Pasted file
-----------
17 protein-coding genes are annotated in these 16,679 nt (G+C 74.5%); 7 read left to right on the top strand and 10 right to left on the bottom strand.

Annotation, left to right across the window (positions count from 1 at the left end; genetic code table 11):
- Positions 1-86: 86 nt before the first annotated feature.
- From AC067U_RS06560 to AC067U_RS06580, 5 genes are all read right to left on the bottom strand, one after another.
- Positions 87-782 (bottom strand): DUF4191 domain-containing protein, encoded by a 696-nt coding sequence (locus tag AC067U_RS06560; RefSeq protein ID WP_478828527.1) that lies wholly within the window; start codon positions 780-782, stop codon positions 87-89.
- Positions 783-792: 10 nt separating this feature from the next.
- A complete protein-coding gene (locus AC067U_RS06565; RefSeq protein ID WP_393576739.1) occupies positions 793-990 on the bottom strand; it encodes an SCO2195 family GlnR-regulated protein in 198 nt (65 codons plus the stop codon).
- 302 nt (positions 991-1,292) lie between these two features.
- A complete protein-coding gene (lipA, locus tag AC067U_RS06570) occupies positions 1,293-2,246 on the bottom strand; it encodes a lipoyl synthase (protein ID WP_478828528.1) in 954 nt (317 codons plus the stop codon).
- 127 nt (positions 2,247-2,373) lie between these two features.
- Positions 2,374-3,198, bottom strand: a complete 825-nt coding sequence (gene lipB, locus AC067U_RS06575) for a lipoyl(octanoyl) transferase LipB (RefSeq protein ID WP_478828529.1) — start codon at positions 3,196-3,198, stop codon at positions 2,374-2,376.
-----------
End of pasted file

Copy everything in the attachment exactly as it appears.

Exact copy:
17 protein-coding genes are annotated in these 16,679 nt (G+C 74.5%); 7 read left to right on the top strand and 10 right to left on the bottom strand.

Annotation, left to right across the window (positions count from 1 at the left end; genetic code table 11):
- Positions 1-86: 86 nt before the first annotated feature.
- From AC067U_RS06560 to AC067U_RS06580, 5 genes are all read right to left on the bottom strand, one after another.
- Positions 87-782 (bottom strand): DUF4191 domain-containing protein, encoded by a 696-nt coding sequence (locus tag AC067U_RS06560; RefSeq protein ID WP_478828527.1) that lies wholly within the window; start codon positions 780-782, stop codon positions 87-89.
- Positions 783-792: 10 nt separating this feature from the next.
- A complete protein-coding gene (locus AC067U_RS06565; RefSeq protein ID WP_393576739.1) occupies positions 793-990 on the bottom strand; it encodes an SCO2195 family GlnR-regulated protein in 198 nt (65 codons plus the stop codon).
- 302 nt (positions 991-1,292) lie between these two features.
- A complete protein-coding gene (lipA, locus tag AC067U_RS06570) occupies positions 1,293-2,246 on the bottom strand; it encodes a lipoyl synthase (protein ID WP_478828528.1) in 954 nt (317 codons plus the stop codon).
- 127 nt (positions 2,247-2,373) lie between these two features.
- Positions 2,374-3,198, bottom strand: a complete 825-nt coding sequence (gene lipB, locus AC067U_RS06575) for a lipoyl(octanoyl) transferase LipB (RefSeq protein ID WP_478828529.1) — start codon at positions 3,196-3,198, stop codon at positions 2,374-2,376.